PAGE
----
Wednesday, June 25, 2014
Looking for a cure for your headache? Try a live toad, applied topically. Perhaps you have kidney issues. Cut a live toad in half and apply it directly to your body. If your child has a problem wetting the bed, make an amulet out of toad ashes, and have the kid wear it. Yep. Toads. At one time they were considered a multi-purpose cure-all.
“Toad cures” first appeared in Roman times. Powdered, toads were administered to promote a free flow of urine. In the 1600s and 1700s doctors used powdered toad to cure cancerous ulcers. Live toads were used to cure cancerous breasts (I’m not sure how). But in the 1800s, a certain group of doctors used toads exclusively. These guys were called “toad doctors” and they operated in western England.
Toad doctors’ primary use of toads was to cure the “King’s Evil,” also called scrofula. Scrofula is a form of tuberculosis that affects the lymph nodes in the neck. One remedy was to tear the legs from living toads, which were then placed in bags and worn around the neck. Another was to put a living toad in a bag and hang it in the room of the sufferer. As the toad died and withered away, so, it was said, would the disease.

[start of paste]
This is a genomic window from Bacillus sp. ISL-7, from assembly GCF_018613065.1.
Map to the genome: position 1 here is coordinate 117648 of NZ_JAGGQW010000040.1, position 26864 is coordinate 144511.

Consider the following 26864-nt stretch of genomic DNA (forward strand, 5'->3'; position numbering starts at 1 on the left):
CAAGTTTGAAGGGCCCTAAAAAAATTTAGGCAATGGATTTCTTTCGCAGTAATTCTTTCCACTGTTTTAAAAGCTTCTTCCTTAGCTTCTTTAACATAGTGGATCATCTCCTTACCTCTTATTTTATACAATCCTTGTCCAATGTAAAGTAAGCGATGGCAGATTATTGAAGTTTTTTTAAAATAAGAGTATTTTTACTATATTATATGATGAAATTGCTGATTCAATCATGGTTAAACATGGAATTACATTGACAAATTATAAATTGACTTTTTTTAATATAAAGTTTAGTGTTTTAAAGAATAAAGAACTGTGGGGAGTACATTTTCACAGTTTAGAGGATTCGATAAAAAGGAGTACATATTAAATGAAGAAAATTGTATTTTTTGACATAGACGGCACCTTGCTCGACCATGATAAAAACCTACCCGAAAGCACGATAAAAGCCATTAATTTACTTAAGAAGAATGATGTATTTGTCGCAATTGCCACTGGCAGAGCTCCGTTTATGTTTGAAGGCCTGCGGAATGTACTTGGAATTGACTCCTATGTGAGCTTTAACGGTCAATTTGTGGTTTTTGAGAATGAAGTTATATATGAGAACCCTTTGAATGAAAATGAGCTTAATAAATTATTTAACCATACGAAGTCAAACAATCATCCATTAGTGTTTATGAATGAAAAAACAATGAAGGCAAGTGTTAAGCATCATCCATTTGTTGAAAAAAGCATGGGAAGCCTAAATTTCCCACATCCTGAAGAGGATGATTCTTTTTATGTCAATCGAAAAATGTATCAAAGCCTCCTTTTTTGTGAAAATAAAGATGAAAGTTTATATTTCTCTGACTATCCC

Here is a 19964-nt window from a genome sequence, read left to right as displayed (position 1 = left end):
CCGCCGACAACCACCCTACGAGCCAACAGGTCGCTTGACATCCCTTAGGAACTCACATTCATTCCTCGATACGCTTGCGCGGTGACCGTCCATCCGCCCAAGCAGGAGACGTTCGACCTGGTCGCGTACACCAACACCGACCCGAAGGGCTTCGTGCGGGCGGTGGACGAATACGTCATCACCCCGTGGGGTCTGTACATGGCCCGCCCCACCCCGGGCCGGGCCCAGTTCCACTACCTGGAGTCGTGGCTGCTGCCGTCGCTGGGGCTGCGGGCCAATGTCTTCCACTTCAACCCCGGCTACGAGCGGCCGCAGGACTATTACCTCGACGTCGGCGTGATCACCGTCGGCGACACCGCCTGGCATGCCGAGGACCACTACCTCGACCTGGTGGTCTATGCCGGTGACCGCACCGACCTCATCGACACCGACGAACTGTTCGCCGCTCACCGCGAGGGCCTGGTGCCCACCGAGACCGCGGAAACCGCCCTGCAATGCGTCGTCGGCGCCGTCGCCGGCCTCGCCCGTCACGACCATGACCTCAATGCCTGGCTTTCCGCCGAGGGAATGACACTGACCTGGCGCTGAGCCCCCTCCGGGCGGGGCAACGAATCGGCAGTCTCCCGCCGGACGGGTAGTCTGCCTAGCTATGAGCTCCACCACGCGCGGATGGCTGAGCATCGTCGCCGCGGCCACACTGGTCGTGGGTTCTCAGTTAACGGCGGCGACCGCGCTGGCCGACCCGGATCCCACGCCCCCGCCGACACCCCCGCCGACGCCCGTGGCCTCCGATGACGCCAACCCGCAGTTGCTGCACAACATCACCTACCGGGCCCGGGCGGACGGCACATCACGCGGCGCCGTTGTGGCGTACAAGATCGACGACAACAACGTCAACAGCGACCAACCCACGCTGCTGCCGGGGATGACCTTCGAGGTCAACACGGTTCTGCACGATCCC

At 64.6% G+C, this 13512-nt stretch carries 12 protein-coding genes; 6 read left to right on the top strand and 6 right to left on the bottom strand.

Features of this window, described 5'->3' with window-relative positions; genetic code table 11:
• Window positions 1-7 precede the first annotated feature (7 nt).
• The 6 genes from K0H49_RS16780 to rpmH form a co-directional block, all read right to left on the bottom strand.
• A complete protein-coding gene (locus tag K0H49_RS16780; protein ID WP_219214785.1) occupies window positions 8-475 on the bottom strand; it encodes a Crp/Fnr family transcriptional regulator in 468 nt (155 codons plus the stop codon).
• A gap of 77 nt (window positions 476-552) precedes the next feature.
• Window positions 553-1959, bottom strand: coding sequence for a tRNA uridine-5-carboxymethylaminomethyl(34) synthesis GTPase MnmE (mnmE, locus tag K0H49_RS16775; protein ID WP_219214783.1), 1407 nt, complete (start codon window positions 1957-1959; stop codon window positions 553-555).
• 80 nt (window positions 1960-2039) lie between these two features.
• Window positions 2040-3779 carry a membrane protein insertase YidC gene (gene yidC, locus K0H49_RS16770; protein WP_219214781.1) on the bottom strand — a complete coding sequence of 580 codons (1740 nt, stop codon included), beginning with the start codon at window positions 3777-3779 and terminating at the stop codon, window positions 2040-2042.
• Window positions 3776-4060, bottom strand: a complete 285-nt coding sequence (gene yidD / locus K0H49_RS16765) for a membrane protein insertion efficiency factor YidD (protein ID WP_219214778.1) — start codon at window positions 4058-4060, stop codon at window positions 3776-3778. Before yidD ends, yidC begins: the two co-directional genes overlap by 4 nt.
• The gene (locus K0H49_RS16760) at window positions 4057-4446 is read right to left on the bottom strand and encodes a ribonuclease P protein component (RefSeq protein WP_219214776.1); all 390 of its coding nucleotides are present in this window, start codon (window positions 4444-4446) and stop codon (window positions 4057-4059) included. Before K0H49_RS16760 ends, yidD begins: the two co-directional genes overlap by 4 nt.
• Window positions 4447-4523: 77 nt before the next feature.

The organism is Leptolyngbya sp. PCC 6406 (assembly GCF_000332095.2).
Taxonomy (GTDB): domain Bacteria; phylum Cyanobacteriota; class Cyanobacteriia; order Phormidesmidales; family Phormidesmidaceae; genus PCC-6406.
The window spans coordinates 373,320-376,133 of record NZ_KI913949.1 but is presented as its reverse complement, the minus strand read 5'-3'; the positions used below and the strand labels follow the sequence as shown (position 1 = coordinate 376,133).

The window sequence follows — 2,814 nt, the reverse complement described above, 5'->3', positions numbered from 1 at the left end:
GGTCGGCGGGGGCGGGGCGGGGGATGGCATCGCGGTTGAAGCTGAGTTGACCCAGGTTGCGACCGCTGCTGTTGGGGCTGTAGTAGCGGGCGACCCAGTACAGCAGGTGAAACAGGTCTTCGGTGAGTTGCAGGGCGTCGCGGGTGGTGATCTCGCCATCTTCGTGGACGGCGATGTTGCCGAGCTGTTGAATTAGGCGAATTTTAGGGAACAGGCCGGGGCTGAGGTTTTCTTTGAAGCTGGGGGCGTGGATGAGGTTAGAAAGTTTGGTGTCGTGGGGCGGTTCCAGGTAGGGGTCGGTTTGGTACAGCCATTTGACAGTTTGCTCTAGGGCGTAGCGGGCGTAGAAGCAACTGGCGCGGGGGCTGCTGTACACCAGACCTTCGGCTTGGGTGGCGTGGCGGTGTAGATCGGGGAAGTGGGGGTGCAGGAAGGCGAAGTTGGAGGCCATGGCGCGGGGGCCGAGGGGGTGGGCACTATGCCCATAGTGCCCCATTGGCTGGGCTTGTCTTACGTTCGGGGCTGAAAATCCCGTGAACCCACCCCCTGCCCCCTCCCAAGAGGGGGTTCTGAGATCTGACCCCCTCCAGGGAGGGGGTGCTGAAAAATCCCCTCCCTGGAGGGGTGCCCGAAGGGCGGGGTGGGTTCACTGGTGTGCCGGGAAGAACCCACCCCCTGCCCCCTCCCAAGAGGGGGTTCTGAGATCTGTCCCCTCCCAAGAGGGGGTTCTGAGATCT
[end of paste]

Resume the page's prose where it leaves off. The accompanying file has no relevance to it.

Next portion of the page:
But toad doctors treated more than just scrofula. They traveled the countryside selling parts of the toads, sometimes raw, sometimes powdered. One doctor recommended using the venom of the toad in cases of epilepsy, rabies, and paralysis.
But not everyone believed. Critics questioned the medicinal use of toads even as early as the 1700s. By the 1800s, the use of toads as medicine was associated with superstition. Regular doctors protested that toads had little value as medicine. By 1900, toad doctors had ceased operating.
But before you laugh and wonder how anyone can be so stupid as to believe that toads can cure anything, I found a scientific study that claims, “Toad skin-secretions are potent source of drugs. It's probably the only such source in nature from where we can get nearly six types of drugs possessing analgesic, painkiller, antibiotic, anti-viral and anti-cancerous properties as well as possessing potential of treating cardiovascular diseases.” (Read the article here: Toad skin-secretions: Potent source of pharmacologicallyand therapeutically significant compounds).
So, is it possible that the powdered toad administered by toad doctors might have contained an active ingredient that had some medicinal value?